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The Rage of Huffman and the Calmness of Nig
G.O. Shields Rustlings in the Rockies: Hunting and Fishing by Mountain and Stream (Chicago: Belford, Clarke & Co., 1883), Chapter X, "Through the Canyon of the Little Big Horn", p.82-86
And this recalls to my mind an incident of the trip that must not be overlooked. Soon after leaving the forks of the stream, we reached a point where it became necessary to cross it in order to avoid a long detour around a bend. We therefore selected the most favorable point we could find a place where the banks were low and the water not more than two feet deep and started in with Huffman in the lead. I followed him with Blinkie, my white pony, and the pack mules followed me, Jack remaining for the time in the rear to drive them across. Chicken, one of the pack mules, crossed and climbed the bank all right, when Nig, a large black mule, who was always disposed to be willful and contrary, and who was never willing to follow his file leader when he saw an opportunity of making an annoying "break," walked down the first bank into the water, then turned and waded slowly and deliberately down the stream toward a deep hole that lay a few yards below the crossing. His load consisted principally of Huffman's photographic outfit, camera, dry plates, dark tent, etc.; and when Huffman saw that they were placed in jeopardy that the dry plates were in imminent danger of being transformed into wet plates by a process that would render them utterly worthless to him that the camera was liable to be soaked with water and ruined he became frantic.
He dismounted and rushed madly down the bank of the stream, yelling, throwing clubs, trying in every possible way to head Nig off; but the ugly brute would not head worth a cent. He looked mildly at the woe-begone artist out of his left eye, stopped and drank a few swallows of water, took a step or two, and looked again, first at Huffman and then at Jack, who was on the opposite side of the river, shouting, and throwing clubs, rocks and other debris at the long-eared vandal.
"Jack!" shouted the artist, "drive that cantankerous brute out of that deep water, quick, or he'll drown my photograph gallery! Jump in and catch him quick! Blank blank that blanked long-eared son-of-a-gun to blankety blank!"
"Jump in yourself," said Jack, "I don't want to get my feet wet."
And still the mule moved slowly down the stream, every step taking him into deeper water, bringing his precious load, valued at three hundred dollars, nearer and nearer to the destroying element, while an artist to the mountains bound cries, " Conley, do not tarry and I'll give thee a silver dollar to drive that doggoned mule o'er the ferry."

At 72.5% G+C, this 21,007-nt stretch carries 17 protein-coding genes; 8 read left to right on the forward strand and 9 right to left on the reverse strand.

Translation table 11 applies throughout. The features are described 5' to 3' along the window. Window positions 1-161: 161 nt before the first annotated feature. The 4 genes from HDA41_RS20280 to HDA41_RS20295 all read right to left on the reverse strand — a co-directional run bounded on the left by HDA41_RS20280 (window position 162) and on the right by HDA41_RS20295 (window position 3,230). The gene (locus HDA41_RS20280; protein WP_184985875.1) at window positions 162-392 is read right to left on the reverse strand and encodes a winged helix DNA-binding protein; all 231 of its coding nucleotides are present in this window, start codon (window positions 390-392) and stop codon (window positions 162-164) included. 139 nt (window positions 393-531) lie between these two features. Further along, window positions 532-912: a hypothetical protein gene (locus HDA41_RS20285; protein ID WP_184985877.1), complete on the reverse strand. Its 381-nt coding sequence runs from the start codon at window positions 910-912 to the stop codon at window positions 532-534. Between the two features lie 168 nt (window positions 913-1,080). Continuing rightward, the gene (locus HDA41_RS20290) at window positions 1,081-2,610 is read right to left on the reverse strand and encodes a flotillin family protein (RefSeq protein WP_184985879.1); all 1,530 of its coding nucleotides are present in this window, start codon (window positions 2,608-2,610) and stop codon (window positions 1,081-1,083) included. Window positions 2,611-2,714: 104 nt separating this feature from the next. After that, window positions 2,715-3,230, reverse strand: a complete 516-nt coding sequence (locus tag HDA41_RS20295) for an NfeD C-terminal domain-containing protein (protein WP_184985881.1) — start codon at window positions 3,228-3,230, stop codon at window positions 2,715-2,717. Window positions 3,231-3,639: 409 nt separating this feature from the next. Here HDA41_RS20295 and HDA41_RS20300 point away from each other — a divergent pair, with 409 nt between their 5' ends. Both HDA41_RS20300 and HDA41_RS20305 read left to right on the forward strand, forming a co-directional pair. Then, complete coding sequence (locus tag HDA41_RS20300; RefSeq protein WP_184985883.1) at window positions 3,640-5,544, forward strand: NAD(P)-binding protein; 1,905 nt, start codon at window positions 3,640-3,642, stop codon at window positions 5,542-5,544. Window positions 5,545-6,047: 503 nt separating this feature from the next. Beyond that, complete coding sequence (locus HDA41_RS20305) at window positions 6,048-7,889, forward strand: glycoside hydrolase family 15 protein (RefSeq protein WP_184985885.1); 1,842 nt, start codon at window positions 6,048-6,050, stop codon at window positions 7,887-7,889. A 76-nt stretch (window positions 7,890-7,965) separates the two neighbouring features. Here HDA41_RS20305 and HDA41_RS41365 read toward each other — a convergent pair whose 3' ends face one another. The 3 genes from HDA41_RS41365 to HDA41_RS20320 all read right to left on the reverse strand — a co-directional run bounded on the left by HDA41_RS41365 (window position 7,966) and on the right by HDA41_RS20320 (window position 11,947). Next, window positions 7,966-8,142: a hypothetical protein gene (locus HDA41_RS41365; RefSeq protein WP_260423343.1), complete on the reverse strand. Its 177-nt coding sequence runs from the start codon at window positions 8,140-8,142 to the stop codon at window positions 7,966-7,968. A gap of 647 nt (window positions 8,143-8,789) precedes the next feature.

"Now, who be ye would cross Big Horn, this deep and muddy water?"
"Oh, I'm the artist from Miles City, and this my precious plunder. And fast upon these saddle mules three days we've rode together, and should he wet them in the creek they wouldn't be worth a feather."
Outspoke the hardy Emerald Wight, "I'll go, my chief, I'm ready. It is not for your dollar bright, but for some pretty pictures; and by my word, that cussed mule in the water shall not tarry, so though the waves are raging white, I'll drive him over the ferry or break his blanked neck! G'lang, Nig, git out of there, you son-of-a-gun!" But still, as wilder blew the wind, and as the artist grew madder, adown the stream walked that pesky mule where the water still was deeper.
"Oh, haste thee, haste!" the artist cries. "Though tempests round us gather, I'll meet the raging of the water, but if I lose that outfit I'll walk home to-night."
The mule has left a sultry land, a cool bath is before him, when' oh! too strong for human hands, he don't care how many clubs come o'er him. And still they howled amidst the roar of waters fast prevailing, the artist reached that fatal shore, his wrath was changed to wailing. For sore dismayed through storm and shade his mule he did discover, one lovely hand he stretched for the bridle but, oh, he couldn't reach it.
'' Come back, come back,'' he cried in grief across this muddy river, "and I'll forgive the wayward cuss, my donkey, oh, my donkey." 'Twas vain; the loud waves lashed his sides, return or aid suggesting, the waters wild kind o' frightened him, and he turned and came out on the bank o. k.
We took his load off, opened it, and found that though the lower corners of both boxes were wet, the moisture had not reached their contents. We congratulated Huffman on the fact that his dry goods were still dry that his stock had not been watered, so to speak and went'on our way rejoicing.